This is right next to “Morro Rock” in Morro Bay, CA. I believe I have the map information in the flickr photo. Morro Rock is this giant granite formation that is visible from quite a long distance and possibly larger than the town itself. Much of it was cut up to create the small marina/harbor and even parts of the town. Yet it’s still quite large. The entire rock wall in the image was created from it.
Morro Rock is now a protected area, as many Peregrine Falcons nest there.
My wife and I were very lucky that the clouds worked with us to create this spectacular sunset. I had my camera on a tripod and took, I believe, the equivalent of 45 photos of the sunset. It was just so stunning for such a long time.
The reason why I say “equivalent” is because this was the first time I used a method known as “HDR” or High Dynamic Range, first introduced in Photoshop CS2. Essentially, digital cameras can capture a certain range of tones, from detailed shadow to detailed highlights. HDR allows you to take a series of photos – from ones set to get maximum detail from the shadows to ones that constrain the highlights – and then merge them all together into a photo that is not otherwise possible.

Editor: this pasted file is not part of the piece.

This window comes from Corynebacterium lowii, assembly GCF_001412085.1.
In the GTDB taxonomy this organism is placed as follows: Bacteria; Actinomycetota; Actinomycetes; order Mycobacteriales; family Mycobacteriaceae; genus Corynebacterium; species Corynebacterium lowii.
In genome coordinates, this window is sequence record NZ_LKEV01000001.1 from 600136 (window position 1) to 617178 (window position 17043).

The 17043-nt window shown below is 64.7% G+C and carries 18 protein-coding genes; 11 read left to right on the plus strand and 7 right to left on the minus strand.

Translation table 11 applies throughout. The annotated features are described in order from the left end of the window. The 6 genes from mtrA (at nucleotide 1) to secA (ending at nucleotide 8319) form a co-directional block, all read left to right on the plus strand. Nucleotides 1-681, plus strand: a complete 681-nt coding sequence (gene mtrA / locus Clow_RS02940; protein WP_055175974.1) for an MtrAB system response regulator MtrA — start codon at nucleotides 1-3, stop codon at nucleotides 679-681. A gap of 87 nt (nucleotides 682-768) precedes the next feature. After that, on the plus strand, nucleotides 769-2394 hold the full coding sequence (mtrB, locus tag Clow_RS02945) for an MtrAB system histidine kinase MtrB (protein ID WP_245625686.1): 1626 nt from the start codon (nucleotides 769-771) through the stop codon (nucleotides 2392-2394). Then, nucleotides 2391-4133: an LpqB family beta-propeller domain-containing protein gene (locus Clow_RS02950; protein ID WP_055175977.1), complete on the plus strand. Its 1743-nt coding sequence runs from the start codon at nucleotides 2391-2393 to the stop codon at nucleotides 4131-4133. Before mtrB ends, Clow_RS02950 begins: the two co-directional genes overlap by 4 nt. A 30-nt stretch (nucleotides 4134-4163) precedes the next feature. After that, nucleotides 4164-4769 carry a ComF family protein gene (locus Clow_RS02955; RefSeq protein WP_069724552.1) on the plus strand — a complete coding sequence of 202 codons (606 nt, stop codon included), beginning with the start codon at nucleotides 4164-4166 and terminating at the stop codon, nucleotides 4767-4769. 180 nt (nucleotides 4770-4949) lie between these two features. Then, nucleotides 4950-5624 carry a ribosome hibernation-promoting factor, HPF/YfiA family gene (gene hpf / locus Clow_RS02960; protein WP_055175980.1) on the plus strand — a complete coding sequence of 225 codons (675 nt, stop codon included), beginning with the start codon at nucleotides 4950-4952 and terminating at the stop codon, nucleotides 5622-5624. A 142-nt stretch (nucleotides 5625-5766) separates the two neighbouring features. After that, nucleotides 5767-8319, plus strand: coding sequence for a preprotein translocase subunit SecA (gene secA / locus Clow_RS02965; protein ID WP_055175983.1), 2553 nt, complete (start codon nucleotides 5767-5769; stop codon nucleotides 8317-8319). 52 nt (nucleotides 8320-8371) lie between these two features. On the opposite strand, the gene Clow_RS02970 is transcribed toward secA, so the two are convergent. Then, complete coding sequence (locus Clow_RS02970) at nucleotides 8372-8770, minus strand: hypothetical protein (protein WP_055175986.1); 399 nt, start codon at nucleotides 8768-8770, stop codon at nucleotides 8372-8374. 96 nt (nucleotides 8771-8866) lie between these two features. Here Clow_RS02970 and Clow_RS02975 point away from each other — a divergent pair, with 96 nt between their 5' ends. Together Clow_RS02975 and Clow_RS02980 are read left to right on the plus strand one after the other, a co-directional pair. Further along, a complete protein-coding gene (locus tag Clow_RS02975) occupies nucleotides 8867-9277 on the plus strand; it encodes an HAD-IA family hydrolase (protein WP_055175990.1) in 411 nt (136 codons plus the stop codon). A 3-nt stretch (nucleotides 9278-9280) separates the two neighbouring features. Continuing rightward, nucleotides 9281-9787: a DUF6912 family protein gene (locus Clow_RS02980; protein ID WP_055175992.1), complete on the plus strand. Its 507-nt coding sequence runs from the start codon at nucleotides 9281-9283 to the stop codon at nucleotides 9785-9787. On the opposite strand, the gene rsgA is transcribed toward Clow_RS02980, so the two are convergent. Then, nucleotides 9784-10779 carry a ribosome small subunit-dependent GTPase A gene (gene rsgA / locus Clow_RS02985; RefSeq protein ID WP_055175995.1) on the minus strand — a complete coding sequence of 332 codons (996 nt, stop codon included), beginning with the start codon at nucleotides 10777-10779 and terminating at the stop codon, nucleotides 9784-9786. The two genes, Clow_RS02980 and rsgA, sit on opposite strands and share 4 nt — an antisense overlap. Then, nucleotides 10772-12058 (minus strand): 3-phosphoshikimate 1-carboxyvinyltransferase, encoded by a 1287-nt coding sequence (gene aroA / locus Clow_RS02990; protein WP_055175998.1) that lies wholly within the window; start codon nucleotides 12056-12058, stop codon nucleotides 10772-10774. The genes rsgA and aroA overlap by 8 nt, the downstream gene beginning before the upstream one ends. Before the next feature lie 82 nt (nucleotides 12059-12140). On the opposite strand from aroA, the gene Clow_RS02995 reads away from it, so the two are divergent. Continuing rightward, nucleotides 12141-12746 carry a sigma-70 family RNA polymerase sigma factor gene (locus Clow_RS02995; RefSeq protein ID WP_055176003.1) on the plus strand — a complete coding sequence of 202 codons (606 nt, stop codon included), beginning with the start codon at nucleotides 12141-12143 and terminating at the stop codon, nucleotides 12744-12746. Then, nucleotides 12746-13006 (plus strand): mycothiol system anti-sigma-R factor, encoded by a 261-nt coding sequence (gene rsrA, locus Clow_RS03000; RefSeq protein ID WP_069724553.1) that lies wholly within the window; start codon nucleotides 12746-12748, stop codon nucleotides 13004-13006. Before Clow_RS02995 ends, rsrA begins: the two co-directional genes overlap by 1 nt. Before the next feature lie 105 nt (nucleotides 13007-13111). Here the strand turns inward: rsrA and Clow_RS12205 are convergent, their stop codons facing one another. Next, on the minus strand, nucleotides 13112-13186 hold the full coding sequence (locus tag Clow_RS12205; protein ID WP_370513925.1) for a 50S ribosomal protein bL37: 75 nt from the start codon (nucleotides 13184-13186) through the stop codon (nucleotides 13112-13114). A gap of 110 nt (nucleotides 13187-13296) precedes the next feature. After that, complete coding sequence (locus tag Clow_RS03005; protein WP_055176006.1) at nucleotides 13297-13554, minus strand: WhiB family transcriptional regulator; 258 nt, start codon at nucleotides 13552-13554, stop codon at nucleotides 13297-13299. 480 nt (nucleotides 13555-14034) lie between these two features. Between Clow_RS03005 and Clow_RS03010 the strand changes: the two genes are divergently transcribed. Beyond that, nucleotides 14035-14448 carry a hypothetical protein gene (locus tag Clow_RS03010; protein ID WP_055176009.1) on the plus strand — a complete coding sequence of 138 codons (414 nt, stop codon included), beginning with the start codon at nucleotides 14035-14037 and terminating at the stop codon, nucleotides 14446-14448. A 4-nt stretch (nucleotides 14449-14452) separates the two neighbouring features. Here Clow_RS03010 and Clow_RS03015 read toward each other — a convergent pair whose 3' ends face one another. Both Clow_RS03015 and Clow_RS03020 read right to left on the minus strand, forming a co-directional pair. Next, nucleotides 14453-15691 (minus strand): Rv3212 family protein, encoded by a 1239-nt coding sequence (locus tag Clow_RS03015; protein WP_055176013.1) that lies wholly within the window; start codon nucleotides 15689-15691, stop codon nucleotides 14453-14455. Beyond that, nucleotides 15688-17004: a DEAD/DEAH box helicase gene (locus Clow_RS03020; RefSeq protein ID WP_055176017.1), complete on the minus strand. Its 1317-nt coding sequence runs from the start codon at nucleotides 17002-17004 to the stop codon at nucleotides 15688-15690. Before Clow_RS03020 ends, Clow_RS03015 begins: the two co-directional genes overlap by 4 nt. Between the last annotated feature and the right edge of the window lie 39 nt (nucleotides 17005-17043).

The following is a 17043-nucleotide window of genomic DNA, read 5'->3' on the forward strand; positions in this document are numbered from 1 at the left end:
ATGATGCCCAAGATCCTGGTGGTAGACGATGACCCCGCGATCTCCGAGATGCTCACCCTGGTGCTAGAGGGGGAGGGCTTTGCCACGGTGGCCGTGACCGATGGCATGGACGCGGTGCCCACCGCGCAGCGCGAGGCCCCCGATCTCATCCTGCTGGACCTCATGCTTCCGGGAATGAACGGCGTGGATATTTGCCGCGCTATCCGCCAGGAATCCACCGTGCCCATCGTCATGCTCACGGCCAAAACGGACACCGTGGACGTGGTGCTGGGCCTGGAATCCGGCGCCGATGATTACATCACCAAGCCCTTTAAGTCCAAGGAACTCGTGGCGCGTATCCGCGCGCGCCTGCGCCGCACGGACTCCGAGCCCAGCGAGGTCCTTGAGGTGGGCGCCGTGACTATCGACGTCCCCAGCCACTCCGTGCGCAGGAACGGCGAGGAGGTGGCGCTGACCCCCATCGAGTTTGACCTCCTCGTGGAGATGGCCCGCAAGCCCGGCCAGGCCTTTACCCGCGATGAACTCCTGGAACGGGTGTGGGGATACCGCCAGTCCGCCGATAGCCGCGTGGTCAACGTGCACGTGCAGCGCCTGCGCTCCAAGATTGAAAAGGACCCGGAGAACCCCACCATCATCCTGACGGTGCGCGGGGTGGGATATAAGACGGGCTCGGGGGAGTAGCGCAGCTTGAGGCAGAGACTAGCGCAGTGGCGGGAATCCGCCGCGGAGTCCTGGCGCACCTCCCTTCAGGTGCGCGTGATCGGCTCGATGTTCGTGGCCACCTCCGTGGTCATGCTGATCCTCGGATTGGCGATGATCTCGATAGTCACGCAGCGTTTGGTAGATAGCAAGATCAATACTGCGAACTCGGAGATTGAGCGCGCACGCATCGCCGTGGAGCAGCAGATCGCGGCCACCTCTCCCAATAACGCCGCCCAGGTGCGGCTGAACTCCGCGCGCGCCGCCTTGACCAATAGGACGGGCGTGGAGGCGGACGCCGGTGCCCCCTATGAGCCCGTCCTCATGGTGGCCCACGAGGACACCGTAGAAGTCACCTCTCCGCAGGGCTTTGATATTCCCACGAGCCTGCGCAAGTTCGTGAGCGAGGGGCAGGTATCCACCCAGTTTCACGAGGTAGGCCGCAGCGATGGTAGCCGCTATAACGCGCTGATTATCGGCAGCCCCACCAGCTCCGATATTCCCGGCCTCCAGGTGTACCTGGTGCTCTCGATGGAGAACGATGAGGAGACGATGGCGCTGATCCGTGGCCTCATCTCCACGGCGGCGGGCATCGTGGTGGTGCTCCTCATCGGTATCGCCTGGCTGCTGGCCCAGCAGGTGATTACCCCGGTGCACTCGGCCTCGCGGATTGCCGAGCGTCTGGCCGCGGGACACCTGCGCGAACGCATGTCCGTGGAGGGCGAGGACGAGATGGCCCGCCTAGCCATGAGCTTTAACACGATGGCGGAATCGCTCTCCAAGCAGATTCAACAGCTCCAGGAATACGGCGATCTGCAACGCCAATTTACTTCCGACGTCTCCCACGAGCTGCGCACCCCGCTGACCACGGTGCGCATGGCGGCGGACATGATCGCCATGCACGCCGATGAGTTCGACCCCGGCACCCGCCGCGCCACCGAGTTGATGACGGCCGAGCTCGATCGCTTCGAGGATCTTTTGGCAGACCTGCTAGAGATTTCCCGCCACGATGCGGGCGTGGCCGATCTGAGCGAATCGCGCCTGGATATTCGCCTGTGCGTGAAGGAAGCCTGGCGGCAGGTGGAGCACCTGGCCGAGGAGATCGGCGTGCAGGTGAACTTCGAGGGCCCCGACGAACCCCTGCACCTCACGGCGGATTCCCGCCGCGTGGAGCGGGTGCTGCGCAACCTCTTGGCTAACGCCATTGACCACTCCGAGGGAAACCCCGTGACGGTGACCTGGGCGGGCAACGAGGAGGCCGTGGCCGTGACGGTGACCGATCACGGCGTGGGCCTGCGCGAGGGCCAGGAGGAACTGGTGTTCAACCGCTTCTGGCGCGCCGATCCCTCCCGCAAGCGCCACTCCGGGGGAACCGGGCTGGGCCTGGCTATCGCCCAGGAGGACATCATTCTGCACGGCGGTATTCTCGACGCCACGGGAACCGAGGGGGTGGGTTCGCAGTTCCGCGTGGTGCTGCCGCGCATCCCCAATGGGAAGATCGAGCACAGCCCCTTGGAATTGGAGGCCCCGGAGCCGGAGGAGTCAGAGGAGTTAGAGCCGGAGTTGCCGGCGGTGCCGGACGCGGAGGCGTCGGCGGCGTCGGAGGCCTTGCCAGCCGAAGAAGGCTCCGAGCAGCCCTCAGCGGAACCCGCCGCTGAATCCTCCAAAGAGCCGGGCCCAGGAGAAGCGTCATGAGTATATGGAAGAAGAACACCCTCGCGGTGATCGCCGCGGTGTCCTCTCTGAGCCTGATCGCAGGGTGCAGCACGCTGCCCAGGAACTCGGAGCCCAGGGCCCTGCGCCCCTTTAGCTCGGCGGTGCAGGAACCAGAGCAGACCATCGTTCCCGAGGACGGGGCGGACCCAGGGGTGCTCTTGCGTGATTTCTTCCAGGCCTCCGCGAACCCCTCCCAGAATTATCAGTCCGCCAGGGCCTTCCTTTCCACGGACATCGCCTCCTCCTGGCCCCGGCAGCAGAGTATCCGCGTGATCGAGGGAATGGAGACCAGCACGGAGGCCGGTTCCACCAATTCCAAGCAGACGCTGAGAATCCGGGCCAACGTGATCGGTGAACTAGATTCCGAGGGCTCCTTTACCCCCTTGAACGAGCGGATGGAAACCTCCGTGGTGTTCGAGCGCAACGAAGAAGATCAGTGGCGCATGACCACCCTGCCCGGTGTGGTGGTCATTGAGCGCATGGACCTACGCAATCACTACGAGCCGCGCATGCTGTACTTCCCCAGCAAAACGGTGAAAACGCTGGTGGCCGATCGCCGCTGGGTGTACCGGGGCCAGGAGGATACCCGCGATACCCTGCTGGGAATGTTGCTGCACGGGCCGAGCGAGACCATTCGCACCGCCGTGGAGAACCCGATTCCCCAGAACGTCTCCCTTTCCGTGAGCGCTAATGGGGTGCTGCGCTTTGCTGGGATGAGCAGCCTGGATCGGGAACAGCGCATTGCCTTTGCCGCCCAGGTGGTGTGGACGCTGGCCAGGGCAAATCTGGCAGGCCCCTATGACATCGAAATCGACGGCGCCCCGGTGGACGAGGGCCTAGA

A look on flickr for HDR can show you some of the results, many of which, honestly, are not pleasing because they are unrealistic, in my opinion, and overdone.
I tried to go for a more natural look. I was also trying to compare against what I can do “in camera” without digital manipulation, using the tools that were available before Photoshop came along. The primary method was to use what are called “graduated neutral density filters.”
These filters essentially allow you to decrease the amount of light coming in from one area (in this case, the sky) while getting “normal” exposure in other areas (the beach). I had 4 “stops” (quantities of light, where each stop is 2x the amount of light as the previous one) of filtration. The HDR image was created from 5 exposures (so 5 stops).
I will try later with a 4 stop HDR image, but there is a noticeable difference in the detail in the beach with the HDR image vs. the one made in-camera, with just filtration. I thought that was pretty interesting. That even with that much effort, with that much filtration, I still couldn’t get it the same as with digital manipulation.